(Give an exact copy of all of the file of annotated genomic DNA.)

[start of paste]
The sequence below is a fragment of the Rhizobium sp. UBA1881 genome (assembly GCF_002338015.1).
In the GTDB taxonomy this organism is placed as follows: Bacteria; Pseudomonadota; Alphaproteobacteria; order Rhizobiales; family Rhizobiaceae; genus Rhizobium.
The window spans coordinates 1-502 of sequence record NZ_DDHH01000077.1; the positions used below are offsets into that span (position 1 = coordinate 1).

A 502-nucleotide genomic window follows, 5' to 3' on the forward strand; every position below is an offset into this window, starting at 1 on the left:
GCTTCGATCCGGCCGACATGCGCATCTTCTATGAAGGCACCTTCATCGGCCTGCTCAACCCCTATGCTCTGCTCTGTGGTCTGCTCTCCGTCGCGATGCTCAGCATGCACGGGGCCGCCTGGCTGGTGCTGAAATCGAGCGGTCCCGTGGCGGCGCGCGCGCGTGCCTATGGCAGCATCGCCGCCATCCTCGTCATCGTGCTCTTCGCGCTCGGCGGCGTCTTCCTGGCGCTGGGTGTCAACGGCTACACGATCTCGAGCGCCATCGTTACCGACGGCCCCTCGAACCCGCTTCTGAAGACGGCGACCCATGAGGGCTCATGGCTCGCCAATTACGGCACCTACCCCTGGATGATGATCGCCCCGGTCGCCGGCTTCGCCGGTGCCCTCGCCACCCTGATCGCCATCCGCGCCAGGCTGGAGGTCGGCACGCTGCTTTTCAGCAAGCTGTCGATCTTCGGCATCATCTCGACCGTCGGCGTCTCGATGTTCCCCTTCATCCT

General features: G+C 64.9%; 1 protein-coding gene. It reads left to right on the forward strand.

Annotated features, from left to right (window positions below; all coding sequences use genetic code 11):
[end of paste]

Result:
The sequence below is a fragment of the Rhizobium sp. UBA1881 genome (assembly GCF_002338015.1).
In the GTDB taxonomy this organism is placed as follows: Bacteria; Pseudomonadota; Alphaproteobacteria; order Rhizobiales; family Rhizobiaceae; genus Rhizobium.
The window spans coordinates 1-502 of sequence record NZ_DDHH01000077.1; the positions used below are offsets into that span (position 1 = coordinate 1).

A 502-nucleotide genomic window follows, 5' to 3' on the forward strand; every position below is an offset into this window, starting at 1 on the left:
GCTTCGATCCGGCCGACATGCGCATCTTCTATGAAGGCACCTTCATCGGCCTGCTCAACCCCTATGCTCTGCTCTGTGGTCTGCTCTCCGTCGCGATGCTCAGCATGCACGGGGCCGCCTGGCTGGTGCTGAAATCGAGCGGTCCCGTGGCGGCGCGCGCGCGTGCCTATGGCAGCATCGCCGCCATCCTCGTCATCGTGCTCTTCGCGCTCGGCGGCGTCTTCCTGGCGCTGGGTGTCAACGGCTACACGATCTCGAGCGCCATCGTTACCGACGGCCCCTCGAACCCGCTTCTGAAGACGGCGACCCATGAGGGCTCATGGCTCGCCAATTACGGCACCTACCCCTGGATGATGATCGCCCCGGTCGCCGGCTTCGCCGGTGCCCTCGCCACCCTGATCGCCATCCGCGCCAGGCTGGAGGTCGGCACGCTGCTTTTCAGCAAGCTGTCGATCTTCGGCATCATCTCGACCGTCGGCGTCTCGATGTTCCCCTTCATCCT

General features: G+C 64.9%; 1 protein-coding gene. It reads left to right on the forward strand.

Annotated features, from left to right (window positions below; all coding sequences use genetic code 11):